Interesting move by Senate Commerce Committee chairman Jay Rockefeller (D-WV) to try to bring the debate over the rules for retransmission consent agreements to a head. On Wednesday, Rockefeller and the committee’s ranking Republican, Sen. John Thune (SD), sent a letter to broadcasters, cable and satellite providers and a host of think tanks and public interest groups asking for input on laundry list of proposals that have been floated over the years for reforming the current retransmision content regime.
The letter was also signed by Communications, Technology and Internet Subcommittee Chairman Mark Pryor (D-AR) and Ranking Member Roger Wicker(R-MS).
The slick part is that the letter raises the retransmission reform proposals in the context of reauthorization of the Satellite Television Extension and Localism Act (STELA), which is set to expire at the end of this year. STELA reauthorization is essentially a must-pass telecom bill because it creates the legal framework by which satellite TV services are able to offer local broadcast stations to their subscribers on a market-by-market basis. Broadcasters, satellite providers and cable operators all have a stake in its reauthorization, albeit different stakes. While all can be expected to lobby to include or exclude their pet provisions, none is likely to try to block the law altogether.
With its letter, the committee is essentially proposing to attach retrans reform to a bill all the affected parties want to see passed.
The letter does raise some possible tweaks to STELA itself, including clarifying the meaning of “good faith” negotiations between satellite providers and broadcasters over retransmission consent, the bulk of it is focused on a reform proponent’s wish list of proposals for overhauling the entire retrans system and helping over-the-top video services compete against traditional pay-TV providers.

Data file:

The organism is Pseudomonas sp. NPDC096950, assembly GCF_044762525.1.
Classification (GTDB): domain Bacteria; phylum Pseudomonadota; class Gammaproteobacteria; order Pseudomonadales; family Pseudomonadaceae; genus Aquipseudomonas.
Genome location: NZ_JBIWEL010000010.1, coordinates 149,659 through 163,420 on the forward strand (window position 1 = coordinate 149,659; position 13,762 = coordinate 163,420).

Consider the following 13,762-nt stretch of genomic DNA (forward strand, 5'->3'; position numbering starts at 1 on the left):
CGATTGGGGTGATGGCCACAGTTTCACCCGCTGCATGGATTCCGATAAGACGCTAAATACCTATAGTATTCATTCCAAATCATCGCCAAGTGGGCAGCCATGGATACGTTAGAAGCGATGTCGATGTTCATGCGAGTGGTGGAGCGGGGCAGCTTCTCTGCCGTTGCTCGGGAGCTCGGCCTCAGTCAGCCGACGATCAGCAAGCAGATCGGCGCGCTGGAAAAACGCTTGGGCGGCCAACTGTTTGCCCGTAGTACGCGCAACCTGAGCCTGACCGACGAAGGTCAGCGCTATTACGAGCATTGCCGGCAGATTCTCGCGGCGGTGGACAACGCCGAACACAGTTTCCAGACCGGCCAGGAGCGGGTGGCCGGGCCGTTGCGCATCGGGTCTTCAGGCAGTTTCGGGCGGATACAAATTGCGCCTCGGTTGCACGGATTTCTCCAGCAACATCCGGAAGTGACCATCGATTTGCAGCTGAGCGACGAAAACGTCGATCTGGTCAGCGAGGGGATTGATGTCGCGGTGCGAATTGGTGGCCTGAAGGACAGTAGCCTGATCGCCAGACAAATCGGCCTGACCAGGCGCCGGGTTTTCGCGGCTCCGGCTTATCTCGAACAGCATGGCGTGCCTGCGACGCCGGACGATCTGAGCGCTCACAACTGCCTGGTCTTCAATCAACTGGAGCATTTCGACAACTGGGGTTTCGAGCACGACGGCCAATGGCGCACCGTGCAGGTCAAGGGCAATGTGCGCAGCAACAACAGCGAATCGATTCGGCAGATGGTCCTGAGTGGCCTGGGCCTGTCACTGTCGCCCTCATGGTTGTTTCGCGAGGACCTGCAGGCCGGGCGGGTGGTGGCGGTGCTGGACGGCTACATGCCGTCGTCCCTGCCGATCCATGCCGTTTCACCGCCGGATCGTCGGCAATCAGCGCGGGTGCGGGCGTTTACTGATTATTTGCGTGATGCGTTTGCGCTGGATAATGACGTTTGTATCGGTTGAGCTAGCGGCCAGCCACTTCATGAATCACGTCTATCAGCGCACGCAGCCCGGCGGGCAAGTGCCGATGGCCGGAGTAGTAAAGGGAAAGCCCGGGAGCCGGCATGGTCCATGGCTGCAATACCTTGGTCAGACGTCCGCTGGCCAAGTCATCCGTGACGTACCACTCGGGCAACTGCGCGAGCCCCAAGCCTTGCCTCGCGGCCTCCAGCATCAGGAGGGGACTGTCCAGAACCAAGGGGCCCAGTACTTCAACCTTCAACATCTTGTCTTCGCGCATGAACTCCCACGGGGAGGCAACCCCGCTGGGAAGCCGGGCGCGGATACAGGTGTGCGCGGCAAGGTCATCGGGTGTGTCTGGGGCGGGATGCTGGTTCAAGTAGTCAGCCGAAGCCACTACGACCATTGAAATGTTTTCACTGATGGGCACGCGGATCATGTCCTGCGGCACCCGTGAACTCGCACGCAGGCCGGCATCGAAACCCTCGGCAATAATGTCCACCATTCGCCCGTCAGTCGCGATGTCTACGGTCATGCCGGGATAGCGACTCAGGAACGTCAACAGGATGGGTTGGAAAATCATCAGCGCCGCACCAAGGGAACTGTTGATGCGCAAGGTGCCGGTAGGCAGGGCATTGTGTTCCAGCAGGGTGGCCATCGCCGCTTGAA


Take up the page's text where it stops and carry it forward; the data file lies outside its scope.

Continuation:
The full list:
(1) Some have suggested that Congress adopt structural changes to the retransmission consent system established under Section 325 of the Communications Act (Act). Others have indicated that the retransmission consent system is working as Congress intended when it was developed as part of the Cable Television Consumer Protection and Competition Act of 1992.
(A) Should Congress adopt reforms to retransmission consent? If so, what specific reforms could best protect consumers? If not, why not?
(B) Please comment on the following possible reforms that have been suggested by various parties:
(i) Providing the FCC authority to order interim carriage of a broadcast signal or particular programming carried on such signal (and the circumstances under which that might occur).
(ii) Prohibiting joint retransmission consent negotiations for multiple TV stations at the same time.
(iii) Mandating refunds for consumers in the case of a programming blackout (and apportioning the ultimate responsibility for the cost of such refunds).